When choosing polarized sunglasses, you’ll want to consider the tint color of the lens, the optical and physical properties of the lens (distortion, scratch-resistance), whether or not the lens has coatings (such as anti-reflective), and the amount of light the lens lets in. If the sunglasses list a protection index number, you want at least a category 2.

Choosing a pair of polarized sunglasses online can be challenging because you can’t try them on. However, you can work around that challenge with a little research. A website that sells glasses will offer information to help you determine what frames look best on your face shape, and some may offer virtual tools to assist in that process.

However, you shouldn’t feel constrained to what experts say will flatter your face shape. Most glasses frames can look good on anyone, and you shouldn’t limit yourself if you prefer something different.

You’ll also want to factor in price. All polarized sunglasses will offer adequate UV protection, but more expensive ones might have better materials and higher quality overall. They may offer a better visual experience and last longer — but, if you lose sunglasses easily, such advantages may not matter.

What to Look For

  • Not all ultraviolet rays from the sun are the same. Likewise, not all items meant to protect you against UV rays are the same. You want sunglasses that will block out both UV-A and UV-B rays.
  • UV-A is similar to blacklight. It’s what causes tanning, but also results in premature aging to skin and damage to skin cells.
  • UV-B is a small but dangerous portion of natural sunlight, and can cause eye strain and sunburn. It is thought to be the main culprit behind skin cancer.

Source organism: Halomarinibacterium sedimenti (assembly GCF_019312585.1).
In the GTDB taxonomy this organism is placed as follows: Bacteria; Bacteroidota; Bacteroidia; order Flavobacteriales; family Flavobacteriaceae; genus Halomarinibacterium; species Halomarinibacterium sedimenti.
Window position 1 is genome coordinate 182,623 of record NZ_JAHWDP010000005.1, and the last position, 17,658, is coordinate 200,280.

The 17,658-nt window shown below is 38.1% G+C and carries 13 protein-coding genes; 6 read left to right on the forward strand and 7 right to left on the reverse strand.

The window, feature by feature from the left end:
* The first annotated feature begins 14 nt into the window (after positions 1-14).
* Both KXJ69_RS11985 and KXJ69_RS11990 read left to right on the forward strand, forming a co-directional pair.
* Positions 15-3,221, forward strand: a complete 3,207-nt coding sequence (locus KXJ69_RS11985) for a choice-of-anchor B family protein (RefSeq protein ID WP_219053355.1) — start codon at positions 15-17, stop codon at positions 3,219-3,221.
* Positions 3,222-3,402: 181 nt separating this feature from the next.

• UV-C light is absorbed by the ozone layer, so it does not threaten us. Humans use it as a disinfectant.
  • UV-A and UV-B light can, over time, lead to macular degeneration, cataracts, pterygium, and temporary blindness if eyes aren’t protected.
  • Some sunglasses come with a UV number, such as UV400. UV400 glasses block UV rays all the way up to 400 nanometers, protecting you from almost 100% of UV light.
  • Watch for lenses advertised as “polarized” which actually aren’t. You can test a pair of sunglasses by looking at a shiny horizontal surface through them, then turning them 90 degrees to the side. If the lens is polarized correctly, the surface’s glare should reduce quite a bit without blotching.

More to Explore

Some historians say that Nero, the fifth emperor of Rome in 54 A.D., was the first to block sunlight from his eyes with a lens made from an emerald, which he peered through — possibly to improve his near-sightedness — while watching events at the famous Coliseum.

However, the first real sunglasses appear to have generated from 12th century China, where people incorporated smoky quartz into eyeglass frames. The Western world didn’t get sunglasses until Carlo Goldoni, an Italian playwright, popularized them in the 18th century.